Synopses & Reviews
Birding is the fastest growing wildlife-related outdoor activity in the U.S., with at least a million new birders a year estimated to join an already robust group some 80 million strong. For these beginning and intermediate enthusiasts, National Geographic Birding Essentials
is a must. Comprehensive and authoritative, yet engaging and user-friendly, it teaches readers how to begin and improve their birding... what to look and listen for... and how to make sense of what they see and hear. A unique visual component shows actual field guide pages and how to read them, while another compares the same bird in photography versus artwork and explains how to use both for species identification. National Geographic's quality photography is a major highlight of the book, supplemented by pencil drawings and full-color maps to give the novice and intermediate birder a full range of visual information.
Field Ornithologists Jonathan Alderfer and Jon Dunn have crafted a masterful guide, striking just the right balance of practical information and reader-friendly tone. Chapters discuss the pleasures of birding, equipment needed, how to read range maps, birds' physical features, how to identify birds, identification challenges, bird classification and suggested books and journals for building a fine birding library.
National Geographic has established a stellar reputation among birders with our blockbuster Field Guide to the Birds of North America. The tradition continues as we serve an entry-level market that continually needs the helpful, up-to-the-minute information found in National Geographic Birding Essentials.
Birders can memorize hundreds of details and still not be able to identify birds if they donand#8217;t really understand whatand#8217;s in front of them.Today birders have access to almost too much information, and their attempts to identify birds can be drowned out by excess detail. The all-new Kaufman Field Guide to Advanced Birding takes a different approach, clarifying the basics and providing a framework for learning about each group. Overall principles of identification are explained in clear language, and ten chapters on specific groups of birds show how these principles can be applied in practice. Anyone with a keen interest in identifying birds will find that this book makes the learning process more effective and enjoyable, and that truly understanding what we see and hear can make birding more fun.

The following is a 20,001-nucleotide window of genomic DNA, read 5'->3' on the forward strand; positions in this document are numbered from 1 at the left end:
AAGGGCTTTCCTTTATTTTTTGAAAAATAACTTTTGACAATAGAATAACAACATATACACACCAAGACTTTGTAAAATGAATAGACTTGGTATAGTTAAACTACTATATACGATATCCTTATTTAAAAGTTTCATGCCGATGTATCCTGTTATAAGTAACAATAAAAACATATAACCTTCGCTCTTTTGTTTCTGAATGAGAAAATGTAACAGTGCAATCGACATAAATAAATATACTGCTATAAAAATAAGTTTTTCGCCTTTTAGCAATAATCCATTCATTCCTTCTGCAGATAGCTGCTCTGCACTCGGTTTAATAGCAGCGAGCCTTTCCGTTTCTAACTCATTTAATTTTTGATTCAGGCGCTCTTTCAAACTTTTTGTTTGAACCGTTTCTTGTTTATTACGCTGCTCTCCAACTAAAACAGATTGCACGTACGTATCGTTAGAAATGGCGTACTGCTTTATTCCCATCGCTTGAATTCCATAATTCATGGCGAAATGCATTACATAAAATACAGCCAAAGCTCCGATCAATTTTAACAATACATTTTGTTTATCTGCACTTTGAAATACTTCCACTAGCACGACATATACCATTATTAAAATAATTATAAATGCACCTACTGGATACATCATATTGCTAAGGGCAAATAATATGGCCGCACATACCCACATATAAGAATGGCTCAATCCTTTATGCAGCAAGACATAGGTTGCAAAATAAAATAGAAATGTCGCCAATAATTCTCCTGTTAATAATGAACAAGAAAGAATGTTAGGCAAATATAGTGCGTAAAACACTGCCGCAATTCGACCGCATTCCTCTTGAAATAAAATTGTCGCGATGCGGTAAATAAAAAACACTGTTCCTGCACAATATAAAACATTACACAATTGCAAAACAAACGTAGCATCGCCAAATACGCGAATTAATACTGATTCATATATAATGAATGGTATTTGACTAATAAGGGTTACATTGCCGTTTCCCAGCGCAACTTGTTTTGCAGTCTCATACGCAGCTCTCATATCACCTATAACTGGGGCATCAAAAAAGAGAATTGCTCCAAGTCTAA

A guide that helps intermediate birders advance their skills by teaching principles that apply to all groups of birds in addition to details about the most challenging groups to identify.
About the Author
KENN KAUFMAN is the originator of the Kaufman Field Guide series and author of Lives of North American Birds, Kingbird Highway,
and Flights Against the Sunset,
among other books.andnbsp;Long recognized as an expert on bird identification, he has been teaching popular workshops on the subject since 1980 and has written hundreds of ID articles for Birder's World, American Birds,
and other publications.andnbsp;A field editor for Audubon
and a contributor to every major birding magazine, he has also led nature tours on all seven continents.andnbsp;He and his wife, Kimberly, make their home in northwestern Ohio.
Table of Contents
Editorand#8217;s Note: Learning from the Birds 5
1. An Integrated Approach to Field Identification of Birds 6
2. Principles and Pitfalls of Field Identification 18
3. How Birds Are Built: Terminology and Bird Topography 44
4. Plumages, Molt, and Wear: Understanding What You See 74
5. Behavior and Voice: Understanding and Using Them
in Identification 92
6. Identification Beyond the Species Level 106
7. Techniques and Resources for Learning Bird Identification 130
8. Learning to Identify Waterfowl 141
9. The Scaup 160
10. The Winter Loons 168
11. Learning to Identify Seabirds 182
12. Learning to Identify Herons and Egrets 186
13. Learning to Identify the Diurnal Raptors 188
14. The Accipiters 198
15. Learning to Identify Shorebirds 210
16. The Small Calidris Sandpipers 226
17. Learning to Identify Gulls 242
18. Learning to Identify Terns 272
19. The Medium-sized Terns 285
20. The Jaegers 300
21. Learning to Identify Owls 316
22. Learning to Identify Hummingbirds 318
23. The Challenging Small Hummingbirds 330
24. Learning to Identify Woodpeckers 342
25. Learning to Identify Tyrant Flycatchers 344
26. The Empidonax Flycatchers 347
27. Learning to Identify Swallows 388
28. Learning to Identify Warblers 390
29. The Blackpoll Trio 412
30. Learning to Identify Sparrows 419
31. The Spizella Sparrows 434
Photo Credits 441